A link to a youtube video of Carl Sagan using Flatland as a demonstration model for describing higher dimensional space was posted last week by Fortean blog The Daily Grail. This fits snugly into the stream of twentieth century responses to Abbott’s book that exploits its pedagogical intent and Sagan’s lesson demonstrates just how effective Flatland is as a teaching tool.
TDG’s take on the video, that Sagan is engaging with anomalous phenomena, also reflects the cultural work that the fourth dimension did in the late nineteenth and early twentieth centuries by providing an explanation for purported seance phenomena or clairvoyance.
I’m giving a paper at the Utopian Spaces conference in Oxford on 18th September (abstract to follow). It combines some ideas from a paper I gave in Belfast last year with some new research into how British Theosophists engaged with Hinton’s work and what they did with the fourth dimension: the utopian elements are all Hinton’s doing but without them, I don’t think that the fourth dimension would have been as attractive to Theosophy. The plan is to go for the full powerpoint whizzbang, not least because I missed having the visual crutch at the Angles conference a few months back.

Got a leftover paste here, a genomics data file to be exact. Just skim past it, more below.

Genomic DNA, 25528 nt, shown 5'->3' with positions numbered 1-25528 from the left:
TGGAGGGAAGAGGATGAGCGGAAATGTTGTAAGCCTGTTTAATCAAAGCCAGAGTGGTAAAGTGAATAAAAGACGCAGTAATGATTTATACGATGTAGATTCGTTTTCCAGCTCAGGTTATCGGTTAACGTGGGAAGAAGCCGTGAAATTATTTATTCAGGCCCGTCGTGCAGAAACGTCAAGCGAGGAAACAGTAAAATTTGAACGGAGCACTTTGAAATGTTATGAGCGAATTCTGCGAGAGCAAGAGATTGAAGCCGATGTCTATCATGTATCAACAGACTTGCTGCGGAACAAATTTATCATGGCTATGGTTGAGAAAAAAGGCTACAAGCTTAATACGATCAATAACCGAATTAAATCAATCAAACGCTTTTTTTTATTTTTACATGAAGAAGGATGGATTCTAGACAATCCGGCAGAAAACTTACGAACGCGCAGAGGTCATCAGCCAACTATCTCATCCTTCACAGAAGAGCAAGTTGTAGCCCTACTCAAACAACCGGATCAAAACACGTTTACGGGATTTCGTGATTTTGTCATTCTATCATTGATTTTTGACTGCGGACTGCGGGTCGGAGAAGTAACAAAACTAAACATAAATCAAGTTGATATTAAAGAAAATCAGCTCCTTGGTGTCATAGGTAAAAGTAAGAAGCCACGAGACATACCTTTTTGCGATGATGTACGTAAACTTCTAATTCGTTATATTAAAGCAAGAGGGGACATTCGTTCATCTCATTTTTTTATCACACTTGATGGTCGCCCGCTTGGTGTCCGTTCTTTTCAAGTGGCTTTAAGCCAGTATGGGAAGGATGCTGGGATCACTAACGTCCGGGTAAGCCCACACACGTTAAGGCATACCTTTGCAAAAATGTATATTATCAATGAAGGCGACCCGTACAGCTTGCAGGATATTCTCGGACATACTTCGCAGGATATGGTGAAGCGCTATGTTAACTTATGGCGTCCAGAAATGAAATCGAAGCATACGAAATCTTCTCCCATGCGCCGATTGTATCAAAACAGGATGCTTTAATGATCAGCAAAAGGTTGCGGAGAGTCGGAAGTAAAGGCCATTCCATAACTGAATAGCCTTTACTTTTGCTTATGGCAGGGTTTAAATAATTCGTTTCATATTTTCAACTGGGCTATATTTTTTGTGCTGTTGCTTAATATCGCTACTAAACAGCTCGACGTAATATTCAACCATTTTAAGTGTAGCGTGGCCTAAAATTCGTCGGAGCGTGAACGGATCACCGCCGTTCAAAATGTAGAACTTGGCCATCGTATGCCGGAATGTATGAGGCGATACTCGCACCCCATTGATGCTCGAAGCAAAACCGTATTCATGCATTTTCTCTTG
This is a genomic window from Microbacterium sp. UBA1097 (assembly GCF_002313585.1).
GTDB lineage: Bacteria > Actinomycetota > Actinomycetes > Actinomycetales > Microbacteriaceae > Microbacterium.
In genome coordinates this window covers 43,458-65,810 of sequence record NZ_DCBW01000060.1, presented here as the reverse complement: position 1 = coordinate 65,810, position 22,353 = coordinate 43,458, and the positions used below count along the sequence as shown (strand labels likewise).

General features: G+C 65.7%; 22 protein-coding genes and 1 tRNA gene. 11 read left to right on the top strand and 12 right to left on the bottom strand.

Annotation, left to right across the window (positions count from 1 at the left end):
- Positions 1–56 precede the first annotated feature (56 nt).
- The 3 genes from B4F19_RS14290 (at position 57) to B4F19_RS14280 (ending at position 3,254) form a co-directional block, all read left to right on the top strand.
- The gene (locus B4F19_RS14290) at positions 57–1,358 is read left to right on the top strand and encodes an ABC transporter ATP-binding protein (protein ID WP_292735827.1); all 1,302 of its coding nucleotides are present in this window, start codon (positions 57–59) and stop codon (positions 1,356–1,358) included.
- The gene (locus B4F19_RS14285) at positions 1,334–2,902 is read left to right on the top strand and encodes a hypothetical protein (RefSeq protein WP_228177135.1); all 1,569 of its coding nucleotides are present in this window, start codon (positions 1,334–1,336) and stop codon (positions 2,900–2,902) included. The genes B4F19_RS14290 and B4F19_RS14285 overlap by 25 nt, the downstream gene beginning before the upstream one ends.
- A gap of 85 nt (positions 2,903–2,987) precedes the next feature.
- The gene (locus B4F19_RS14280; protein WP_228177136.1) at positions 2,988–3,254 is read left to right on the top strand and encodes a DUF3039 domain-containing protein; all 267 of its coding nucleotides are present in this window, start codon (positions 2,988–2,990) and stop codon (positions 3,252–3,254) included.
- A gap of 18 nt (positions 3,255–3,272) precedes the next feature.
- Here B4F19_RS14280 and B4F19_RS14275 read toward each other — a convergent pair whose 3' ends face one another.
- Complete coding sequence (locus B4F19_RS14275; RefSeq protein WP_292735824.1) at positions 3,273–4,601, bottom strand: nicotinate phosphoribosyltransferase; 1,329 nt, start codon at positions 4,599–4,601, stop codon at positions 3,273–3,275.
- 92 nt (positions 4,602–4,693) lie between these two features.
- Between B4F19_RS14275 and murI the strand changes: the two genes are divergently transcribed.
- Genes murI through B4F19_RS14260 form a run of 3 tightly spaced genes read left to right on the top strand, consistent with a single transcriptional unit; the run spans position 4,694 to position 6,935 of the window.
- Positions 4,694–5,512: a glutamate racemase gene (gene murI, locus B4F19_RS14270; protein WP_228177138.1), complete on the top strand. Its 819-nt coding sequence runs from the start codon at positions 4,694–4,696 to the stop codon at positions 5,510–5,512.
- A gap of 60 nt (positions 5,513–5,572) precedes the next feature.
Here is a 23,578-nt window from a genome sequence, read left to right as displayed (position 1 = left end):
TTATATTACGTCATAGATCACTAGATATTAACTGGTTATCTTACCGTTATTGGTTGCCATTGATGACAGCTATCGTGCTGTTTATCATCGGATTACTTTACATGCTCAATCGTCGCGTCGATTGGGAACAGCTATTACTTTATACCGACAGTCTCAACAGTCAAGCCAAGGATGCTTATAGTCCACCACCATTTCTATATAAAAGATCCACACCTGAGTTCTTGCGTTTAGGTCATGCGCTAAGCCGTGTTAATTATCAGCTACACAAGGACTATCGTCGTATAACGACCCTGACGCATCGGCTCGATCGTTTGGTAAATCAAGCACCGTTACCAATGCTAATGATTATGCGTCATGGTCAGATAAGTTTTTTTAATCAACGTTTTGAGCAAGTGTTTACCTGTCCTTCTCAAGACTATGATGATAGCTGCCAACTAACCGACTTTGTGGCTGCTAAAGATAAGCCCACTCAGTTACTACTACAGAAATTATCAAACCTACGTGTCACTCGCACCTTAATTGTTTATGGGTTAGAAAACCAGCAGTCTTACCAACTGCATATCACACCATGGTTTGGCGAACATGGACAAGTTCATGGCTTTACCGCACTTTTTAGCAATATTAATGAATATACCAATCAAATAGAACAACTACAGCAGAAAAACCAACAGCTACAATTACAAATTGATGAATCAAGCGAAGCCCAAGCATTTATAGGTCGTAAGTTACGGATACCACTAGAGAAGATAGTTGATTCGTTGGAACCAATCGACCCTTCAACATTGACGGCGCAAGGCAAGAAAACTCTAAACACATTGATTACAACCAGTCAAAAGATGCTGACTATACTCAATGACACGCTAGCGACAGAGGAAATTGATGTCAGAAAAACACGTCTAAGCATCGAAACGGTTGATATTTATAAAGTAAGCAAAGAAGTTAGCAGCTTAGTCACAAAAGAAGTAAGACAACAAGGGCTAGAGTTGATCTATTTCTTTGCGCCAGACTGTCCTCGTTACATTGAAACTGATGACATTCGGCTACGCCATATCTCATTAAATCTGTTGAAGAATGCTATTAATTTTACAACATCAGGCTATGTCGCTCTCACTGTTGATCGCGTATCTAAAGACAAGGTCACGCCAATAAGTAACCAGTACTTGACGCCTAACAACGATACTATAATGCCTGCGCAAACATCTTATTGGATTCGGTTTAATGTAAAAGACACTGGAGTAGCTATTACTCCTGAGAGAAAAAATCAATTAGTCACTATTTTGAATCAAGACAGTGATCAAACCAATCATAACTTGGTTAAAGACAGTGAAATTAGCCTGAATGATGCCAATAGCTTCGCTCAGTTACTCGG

The Angles conference was inspiring and intimidating in equal measure. There were a number of fantastic papers – Tim Livsey’s reading of Poplar Town Hall and Marco Bohr on Japanese post-bubble photography are just two that come to mind immediately – and I felt that I might have been preaching to the converted with a defence of interdisciplinarity, not to mention coming across as something of a postgraduate fanboy of last year’s hot theory. A crime doubtless more serious than both of these, given the invariably amiable and forgiving crowds gathered at Birkbeck-based conferences, was not taking a glass of water to the podium: cue dry-mouthed gum-licking. You live and learn.